To mark Exago’s 11th anniversary, we have put together our clients’ pieces of wisdom to truly bring innovation together. This is lesson 5.
From the start:
Seeing innovation as a leverage for change, the Brazilian Fleury Group currently has 2,500 stakeholders involved in its innovation efforts. They have shared almost 3,000 ideas, of which close to a third have been implemented, generating 4.3 million reais of aggregated value in the last two years alone (approximately 900,000 euros).
The results were presented in a conference organised by the Fleury Group to discuss “Intrapreneurship and Open Innovation”, in São Paulo, on November 23rd. The company, one of the largest groups of clinical analysis services in Latin America, gathered key suppliers and several companies to share knowledge and experience on open innovation and intrapreneurship initiatives.
Spreading healthcare innovation
In 2011, the Fleury Group introduced Central de Ideias, an innovation program supported by an Exago solution, to unlock the innovation potential of Fleury’s workforce, aimed at improving internal processes, employee well-being and customer service, as well as its medical and technical procedures. Central de Ideias helped the Fleury Group reach the top 5 shortlist for the international 2015 IMP³rove Award.
In 2012, Fleury decided to also involve its suppliers in its innovation challenges, also using Exago. PERC, the Supply Chain Relationship Excellence Program, was developed to expand these efforts further, using a multicentric and multidisciplinary innovation approach. PERC ensures a closer relationship between Fleury and its supply chain, recognising the suppliers with the best performance over the course of the year.
With its comprehensive idea management programme, the Fleury Group seeks to apply practical and technical solutions that bring change to products, processes and services within the organisation or in specific areas that accumulate value – by generating revenue, reducing costs and improving people’s experience.
Founded in 1926, Fleury is one of the largest and most respected Brazilian healthcare companies. With close to 10,000 employees and more than 200 healthcare units across the country, the national leader of the premium segment in Diagnostic Medicine invests heavily in R&D and applying state-of-the-art technology across its business chain.
The reality of business today is very different to that of a few decades ago. The Fourth Industrial Revolution is accelerating competition like never before and moulding a very different reality, with the emergence and propagation of cyber-physical systems, the Internet of Things, cloud computing and other technological advancements. Leading organisations cannot take their positions for granted and must constantly adapt their operations and overall approach to keep the pace in a 4.0 era.
Once the go-to strategy for ensuring business efficiency and growth, in the context of the current reality, Lean Management has been branded by some as being outdated. But, in a more evolved form, this business approach has in fact shown that it can complement Innovation Management when it comes to company operations, and could be the answer for businesses to remain competitive in today’s world.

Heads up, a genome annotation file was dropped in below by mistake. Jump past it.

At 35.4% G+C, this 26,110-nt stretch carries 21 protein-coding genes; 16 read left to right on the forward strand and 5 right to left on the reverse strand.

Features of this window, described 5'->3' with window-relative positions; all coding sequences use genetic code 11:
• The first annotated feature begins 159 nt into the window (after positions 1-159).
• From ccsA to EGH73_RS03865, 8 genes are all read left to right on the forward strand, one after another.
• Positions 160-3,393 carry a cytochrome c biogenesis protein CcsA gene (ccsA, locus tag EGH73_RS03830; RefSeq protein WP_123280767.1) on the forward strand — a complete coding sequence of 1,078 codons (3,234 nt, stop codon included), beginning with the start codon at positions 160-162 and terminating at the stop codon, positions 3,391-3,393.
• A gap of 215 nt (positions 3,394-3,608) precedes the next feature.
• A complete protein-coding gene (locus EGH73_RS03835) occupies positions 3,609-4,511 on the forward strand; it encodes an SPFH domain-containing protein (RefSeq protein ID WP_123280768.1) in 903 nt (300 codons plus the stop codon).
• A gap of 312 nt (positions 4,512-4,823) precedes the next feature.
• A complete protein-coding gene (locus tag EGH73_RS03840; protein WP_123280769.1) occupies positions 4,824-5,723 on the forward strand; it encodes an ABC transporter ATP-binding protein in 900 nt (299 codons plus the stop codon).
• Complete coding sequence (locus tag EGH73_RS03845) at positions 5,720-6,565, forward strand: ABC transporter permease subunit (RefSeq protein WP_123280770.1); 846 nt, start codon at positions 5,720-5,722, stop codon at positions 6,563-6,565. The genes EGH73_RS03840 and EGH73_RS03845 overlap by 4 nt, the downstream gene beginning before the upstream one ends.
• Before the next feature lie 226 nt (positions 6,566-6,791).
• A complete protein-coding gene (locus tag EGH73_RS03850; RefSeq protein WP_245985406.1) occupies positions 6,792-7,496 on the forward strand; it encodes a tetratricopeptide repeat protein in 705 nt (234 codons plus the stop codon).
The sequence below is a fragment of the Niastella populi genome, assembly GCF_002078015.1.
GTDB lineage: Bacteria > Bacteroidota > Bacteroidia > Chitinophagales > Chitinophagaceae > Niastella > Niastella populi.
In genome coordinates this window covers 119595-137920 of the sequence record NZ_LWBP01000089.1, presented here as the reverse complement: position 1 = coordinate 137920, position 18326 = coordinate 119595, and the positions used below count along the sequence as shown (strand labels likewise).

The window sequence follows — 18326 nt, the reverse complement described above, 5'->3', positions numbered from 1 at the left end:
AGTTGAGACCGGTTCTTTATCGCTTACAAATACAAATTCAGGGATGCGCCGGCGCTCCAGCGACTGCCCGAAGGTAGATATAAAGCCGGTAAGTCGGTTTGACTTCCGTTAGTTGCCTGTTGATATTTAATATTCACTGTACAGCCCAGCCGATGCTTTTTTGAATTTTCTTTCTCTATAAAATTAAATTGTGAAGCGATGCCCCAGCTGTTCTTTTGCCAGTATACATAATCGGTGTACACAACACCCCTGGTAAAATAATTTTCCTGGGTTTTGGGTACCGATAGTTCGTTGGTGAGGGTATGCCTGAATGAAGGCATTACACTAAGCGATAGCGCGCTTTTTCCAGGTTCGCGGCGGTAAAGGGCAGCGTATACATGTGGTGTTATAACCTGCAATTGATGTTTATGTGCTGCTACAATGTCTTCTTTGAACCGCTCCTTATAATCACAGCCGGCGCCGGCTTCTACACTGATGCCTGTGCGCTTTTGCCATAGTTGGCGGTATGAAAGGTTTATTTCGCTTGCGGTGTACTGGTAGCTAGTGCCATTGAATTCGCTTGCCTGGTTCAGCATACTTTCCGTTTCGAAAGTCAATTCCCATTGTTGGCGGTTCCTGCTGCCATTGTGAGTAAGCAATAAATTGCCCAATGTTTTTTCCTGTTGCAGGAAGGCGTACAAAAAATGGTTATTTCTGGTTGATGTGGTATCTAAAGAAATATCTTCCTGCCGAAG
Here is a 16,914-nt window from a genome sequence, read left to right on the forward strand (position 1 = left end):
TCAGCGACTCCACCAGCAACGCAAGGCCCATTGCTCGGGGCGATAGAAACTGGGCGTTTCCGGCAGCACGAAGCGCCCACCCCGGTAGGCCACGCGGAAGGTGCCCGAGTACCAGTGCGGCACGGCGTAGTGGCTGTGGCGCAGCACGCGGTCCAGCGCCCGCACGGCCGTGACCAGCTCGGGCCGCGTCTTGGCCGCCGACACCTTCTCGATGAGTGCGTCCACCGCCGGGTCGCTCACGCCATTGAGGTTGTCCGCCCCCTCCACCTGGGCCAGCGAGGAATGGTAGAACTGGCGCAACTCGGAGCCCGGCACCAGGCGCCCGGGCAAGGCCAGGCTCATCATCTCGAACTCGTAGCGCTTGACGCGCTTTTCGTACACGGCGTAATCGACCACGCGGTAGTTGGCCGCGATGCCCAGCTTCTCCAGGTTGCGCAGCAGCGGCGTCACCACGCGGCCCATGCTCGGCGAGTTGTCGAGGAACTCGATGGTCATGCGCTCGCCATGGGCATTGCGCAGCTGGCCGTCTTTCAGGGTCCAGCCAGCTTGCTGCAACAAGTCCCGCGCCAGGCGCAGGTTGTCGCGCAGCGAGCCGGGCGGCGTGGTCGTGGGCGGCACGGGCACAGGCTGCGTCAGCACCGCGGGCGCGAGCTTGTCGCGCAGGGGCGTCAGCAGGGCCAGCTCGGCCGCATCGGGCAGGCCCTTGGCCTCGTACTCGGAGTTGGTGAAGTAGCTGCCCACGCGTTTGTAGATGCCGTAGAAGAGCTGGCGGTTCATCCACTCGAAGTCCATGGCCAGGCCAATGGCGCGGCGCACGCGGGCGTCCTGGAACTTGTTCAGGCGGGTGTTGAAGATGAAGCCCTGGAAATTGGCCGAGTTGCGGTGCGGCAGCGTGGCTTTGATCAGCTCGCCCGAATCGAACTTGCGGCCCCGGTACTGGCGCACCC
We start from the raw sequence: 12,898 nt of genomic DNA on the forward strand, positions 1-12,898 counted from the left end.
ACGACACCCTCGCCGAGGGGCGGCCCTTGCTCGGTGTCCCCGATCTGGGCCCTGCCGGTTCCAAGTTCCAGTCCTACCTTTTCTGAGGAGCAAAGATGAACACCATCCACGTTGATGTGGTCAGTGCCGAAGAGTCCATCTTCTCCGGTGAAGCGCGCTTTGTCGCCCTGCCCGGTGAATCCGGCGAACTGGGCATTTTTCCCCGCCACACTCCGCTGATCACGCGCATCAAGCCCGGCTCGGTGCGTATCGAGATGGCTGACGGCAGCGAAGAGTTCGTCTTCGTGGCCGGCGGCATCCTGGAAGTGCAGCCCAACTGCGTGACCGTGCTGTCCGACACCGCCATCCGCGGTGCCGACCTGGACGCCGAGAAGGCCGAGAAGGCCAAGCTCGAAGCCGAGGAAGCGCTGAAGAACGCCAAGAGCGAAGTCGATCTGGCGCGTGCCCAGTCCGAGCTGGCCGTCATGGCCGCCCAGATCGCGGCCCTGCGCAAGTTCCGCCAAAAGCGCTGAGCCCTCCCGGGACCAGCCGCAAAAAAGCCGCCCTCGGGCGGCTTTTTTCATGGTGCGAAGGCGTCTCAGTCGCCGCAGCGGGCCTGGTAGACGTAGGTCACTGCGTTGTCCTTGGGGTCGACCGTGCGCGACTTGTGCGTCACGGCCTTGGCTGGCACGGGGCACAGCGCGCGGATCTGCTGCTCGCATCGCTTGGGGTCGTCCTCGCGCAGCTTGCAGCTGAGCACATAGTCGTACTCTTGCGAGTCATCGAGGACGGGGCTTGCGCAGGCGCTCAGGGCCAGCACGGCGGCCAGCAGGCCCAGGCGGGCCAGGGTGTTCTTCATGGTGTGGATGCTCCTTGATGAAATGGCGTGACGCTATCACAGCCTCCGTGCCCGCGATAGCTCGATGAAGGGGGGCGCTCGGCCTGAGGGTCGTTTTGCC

This ability to be lean while remaining innovative seems to be crucial for companies to continuously succeed.
Besides the technological updates required by firms in the age of 4.0 – and the tech talent that comes with them –, it has also placed a focus on operational efficiencies while maintaining a high level of quality and innovation excellence. To respond to these demands, and looking to reduce waste and increase profit simultaneously, many organisations have started to implement the strategies found in both Lean Management and Innovation Management.
The age-old desire to innovate continues to be a priority for leading companies. However, top-level executives have identified short-term focus and lack of resources as the largest barriers to innovation in their company – issues that are addressed by Lean Management.
When the principles of Lean are entrenched in a structured innovation programme, not only can it lend a hand in reducing costs and optimising operations, but it can also work to improve income sources.
Rather than aggressive cost-cutting tactics, a successful strategy that targets Lean goals will help organisations lower costs, focus on the aspects of business that are controllable and free up resources to fund transformation and future growth. In essence, it opens the doors for ongoing innovation. This application of the Lean philosophy should ideally come from the top, with leaders instilling the approach as part of the company culture.
There are three starting points to becoming Lean:
This process of incorporating Lean into an innovation programme should start by mobilising a company’s most valuable resources: people and their expertise, involving them in shared challenges.
Capturing the wisdom of each employee and of their collective intelligence, and aligning them with clear Lean Management objectives, enables companies to encourage a change in mentality and create a community in which innovation becomes second nature.
Once a culture of continuous innovation is instilled, innovating operations, processes and products become a systematic procedure, embedded within the walls of organisations.
Managers can focus innovation efforts to develop a Lean Management approach to business by:
Generally speaking, when employees are aligned with strategic and operational goals, they won’t be distracted by unclear tasks; they will be more productive and bring you more value. You get to mobilise your most valuable resource to make a joint effort to increase efficiency and, ultimately, drive business growth.
By stimulating the influx of fresh ideas and insights through Innovation Management initiatives, aligned with the ongoing Lean Management efforts, your people across different teams and locations can be actively engaged to improve your organisation’s operations.
Achieving a positive balance between Lean and Innovation, particularly within Collaborative Innovation initiatives, can help organisations move forward, by reducing costs, optimising operations and simultaneously improving revenues. Besides increasing revenues, this strategic combination can also instil creativity in the core of the workforce.